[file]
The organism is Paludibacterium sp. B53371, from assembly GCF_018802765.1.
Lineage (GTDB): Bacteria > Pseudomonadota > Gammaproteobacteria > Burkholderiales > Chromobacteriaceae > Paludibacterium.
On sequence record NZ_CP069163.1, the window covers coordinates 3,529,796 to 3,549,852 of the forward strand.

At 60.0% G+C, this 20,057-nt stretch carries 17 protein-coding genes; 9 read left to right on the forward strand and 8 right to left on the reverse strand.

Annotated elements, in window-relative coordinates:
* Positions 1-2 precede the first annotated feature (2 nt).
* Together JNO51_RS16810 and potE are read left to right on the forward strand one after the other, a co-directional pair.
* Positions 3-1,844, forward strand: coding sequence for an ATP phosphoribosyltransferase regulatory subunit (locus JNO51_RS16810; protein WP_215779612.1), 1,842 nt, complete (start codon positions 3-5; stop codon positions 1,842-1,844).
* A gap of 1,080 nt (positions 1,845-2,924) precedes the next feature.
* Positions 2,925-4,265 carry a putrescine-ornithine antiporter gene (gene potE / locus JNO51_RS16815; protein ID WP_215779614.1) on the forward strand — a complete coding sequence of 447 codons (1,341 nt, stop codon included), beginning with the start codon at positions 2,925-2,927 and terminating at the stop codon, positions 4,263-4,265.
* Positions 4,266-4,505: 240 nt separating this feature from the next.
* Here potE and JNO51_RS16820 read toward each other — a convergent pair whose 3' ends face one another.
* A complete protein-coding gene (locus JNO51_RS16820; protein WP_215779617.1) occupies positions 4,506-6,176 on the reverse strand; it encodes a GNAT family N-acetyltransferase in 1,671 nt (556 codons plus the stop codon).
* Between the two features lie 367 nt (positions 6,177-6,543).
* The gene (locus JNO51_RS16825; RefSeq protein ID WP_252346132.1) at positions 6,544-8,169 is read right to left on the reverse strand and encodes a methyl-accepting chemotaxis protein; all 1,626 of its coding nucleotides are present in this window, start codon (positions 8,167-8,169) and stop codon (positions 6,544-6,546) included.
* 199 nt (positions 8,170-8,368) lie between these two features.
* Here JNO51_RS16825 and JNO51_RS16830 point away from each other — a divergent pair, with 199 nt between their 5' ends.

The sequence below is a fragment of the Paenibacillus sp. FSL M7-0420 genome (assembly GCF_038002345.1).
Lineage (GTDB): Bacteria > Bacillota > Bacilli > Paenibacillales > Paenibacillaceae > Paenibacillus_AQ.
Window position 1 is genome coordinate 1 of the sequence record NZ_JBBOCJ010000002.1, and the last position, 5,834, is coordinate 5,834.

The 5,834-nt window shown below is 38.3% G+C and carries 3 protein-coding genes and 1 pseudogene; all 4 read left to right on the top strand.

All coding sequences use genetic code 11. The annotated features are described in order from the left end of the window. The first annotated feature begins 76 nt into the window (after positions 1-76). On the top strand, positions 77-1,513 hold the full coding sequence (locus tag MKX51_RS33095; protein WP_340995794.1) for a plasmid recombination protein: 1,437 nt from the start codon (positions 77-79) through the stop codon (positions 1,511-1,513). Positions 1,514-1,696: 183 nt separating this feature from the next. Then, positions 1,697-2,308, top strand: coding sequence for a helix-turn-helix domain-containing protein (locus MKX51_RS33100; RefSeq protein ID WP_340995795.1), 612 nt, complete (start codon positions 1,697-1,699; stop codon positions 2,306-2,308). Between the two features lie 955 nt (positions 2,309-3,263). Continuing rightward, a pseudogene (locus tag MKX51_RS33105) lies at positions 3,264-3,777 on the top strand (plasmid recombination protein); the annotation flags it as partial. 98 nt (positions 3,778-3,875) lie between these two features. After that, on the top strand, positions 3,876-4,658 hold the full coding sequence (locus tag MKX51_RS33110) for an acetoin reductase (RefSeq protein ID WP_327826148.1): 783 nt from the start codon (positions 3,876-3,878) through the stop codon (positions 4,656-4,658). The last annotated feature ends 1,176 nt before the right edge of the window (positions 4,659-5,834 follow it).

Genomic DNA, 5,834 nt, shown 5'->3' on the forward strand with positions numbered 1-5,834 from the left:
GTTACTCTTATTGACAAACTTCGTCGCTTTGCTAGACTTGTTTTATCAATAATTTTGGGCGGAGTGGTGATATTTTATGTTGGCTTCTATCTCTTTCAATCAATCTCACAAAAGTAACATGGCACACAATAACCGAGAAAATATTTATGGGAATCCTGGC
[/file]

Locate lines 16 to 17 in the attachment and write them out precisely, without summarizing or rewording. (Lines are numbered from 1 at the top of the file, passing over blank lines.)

* 199 nt (positions 8,170-8,368) lie between these two features.
* Here JNO51_RS16825 and JNO51_RS16830 point away from each other — a divergent pair, with 199 nt between their 5' ends.